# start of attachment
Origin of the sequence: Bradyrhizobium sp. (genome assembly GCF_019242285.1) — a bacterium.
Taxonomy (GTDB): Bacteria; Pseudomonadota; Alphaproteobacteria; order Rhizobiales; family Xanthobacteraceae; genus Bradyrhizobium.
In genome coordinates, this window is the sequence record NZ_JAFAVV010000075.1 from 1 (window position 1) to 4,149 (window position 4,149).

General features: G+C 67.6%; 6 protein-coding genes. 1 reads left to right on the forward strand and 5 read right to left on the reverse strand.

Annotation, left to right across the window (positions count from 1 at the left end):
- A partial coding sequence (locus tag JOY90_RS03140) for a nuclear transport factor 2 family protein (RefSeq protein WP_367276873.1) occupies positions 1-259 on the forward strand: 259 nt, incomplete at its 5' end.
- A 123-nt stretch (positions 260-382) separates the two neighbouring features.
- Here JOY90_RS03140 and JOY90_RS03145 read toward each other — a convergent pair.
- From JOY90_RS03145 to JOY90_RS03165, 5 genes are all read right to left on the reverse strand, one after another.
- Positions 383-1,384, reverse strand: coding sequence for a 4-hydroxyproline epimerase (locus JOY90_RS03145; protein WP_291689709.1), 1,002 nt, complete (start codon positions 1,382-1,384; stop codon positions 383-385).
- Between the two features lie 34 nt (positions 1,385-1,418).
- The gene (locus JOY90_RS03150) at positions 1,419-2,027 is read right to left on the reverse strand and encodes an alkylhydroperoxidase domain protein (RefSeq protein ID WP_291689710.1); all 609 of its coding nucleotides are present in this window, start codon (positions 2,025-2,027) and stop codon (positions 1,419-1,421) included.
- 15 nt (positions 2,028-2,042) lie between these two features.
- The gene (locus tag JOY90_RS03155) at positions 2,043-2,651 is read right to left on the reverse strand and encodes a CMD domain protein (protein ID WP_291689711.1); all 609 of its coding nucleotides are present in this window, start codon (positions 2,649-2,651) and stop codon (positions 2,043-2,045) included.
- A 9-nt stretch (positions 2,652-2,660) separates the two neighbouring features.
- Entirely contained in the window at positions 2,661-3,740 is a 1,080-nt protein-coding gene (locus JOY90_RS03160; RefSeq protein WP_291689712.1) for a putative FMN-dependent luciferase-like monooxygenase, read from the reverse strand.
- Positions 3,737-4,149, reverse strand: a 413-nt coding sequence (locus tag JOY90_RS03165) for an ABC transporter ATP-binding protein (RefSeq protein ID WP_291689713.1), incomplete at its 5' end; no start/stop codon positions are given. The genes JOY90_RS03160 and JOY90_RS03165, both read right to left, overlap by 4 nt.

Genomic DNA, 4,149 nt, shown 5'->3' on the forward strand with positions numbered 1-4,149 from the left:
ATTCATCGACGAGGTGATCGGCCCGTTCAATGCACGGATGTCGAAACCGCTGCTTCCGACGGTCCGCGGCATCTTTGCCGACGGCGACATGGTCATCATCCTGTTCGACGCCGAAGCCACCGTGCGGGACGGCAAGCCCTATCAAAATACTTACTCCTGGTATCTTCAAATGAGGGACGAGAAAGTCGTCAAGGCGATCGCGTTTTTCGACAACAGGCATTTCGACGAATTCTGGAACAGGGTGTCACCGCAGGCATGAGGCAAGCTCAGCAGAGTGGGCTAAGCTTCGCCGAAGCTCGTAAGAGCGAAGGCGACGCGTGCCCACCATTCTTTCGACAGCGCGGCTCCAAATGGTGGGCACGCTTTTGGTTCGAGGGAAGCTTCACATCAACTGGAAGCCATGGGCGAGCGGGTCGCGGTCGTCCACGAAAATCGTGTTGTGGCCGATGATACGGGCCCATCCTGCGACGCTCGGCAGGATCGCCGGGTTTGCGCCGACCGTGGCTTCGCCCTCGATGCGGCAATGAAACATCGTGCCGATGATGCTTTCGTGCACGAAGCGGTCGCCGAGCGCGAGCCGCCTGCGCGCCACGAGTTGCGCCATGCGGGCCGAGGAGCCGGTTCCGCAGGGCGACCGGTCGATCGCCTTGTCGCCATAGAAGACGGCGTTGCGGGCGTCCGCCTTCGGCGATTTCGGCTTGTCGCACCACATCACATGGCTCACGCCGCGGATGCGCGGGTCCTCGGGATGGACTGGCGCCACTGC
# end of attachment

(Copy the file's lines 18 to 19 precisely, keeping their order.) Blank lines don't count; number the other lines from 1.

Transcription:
Genomic DNA, 4,149 nt, shown 5'->3' on the forward strand with positions numbered 1-4,149 from the left:
ATTCATCGACGAGGTGATCGGCCCGTTCAATGCACGGATGTCGAAACCGCTGCTTCCGACGGTCCGCGGCATCTTTGCCGACGGCGACATGGTCATCATCCTGTTCGACGCCGAAGCCACCGTGCGGGACGGCAAGCCCTATCAAAATACTTACTCCTGGTATCTTCAAATGAGGGACGAGAAAGTCGTCAAGGCGATCGCGTTTTTCGACAACAGGCATTTCGACGAATTCTGGAACAGGGTGTCACCGCAGGCATGAGGCAAGCTCAGCAGAGTGGGCTAAGCTTCGCCGAAGCTCGTAAGAGCGAAGGCGACGCGTGCCCACCATTCTTTCGACAGCGCGGCTCCAAATGGTGGGCACGCTTTTGGTTCGAGGGAAGCTTCACATCAACTGGAAGCCATGGGCGAGCGGGTCGCGGTCGTCCACGAAAATCGTGTTGTGGCCGATGATACGGGCCCATCCTGCGACGCTCGGCAGGATCGCCGGGTTTGCGCCGACCGTGGCTTCGCCCTCGATGCGGCAATGAAACATCGTGCCGATGATGCTTTCGTGCACGAAGCGGTCGCCGAGCGCGAGCCGCCTGCGCGCCACGAGTTGCGCCATGCGGGCCGAGGAGCCGGTTCCGCAGGGCGACCGGTCGATCGCCTTGTCGCCATAGAAGACGGCGTTGCGGGCGTCCGCCTTCGGCGATTTCGGCTTGTCGCACCACATCACATGGCTCACGCCGCGGATGCGCGGGTCCTCGGGATGGACTGGCGCCACTGC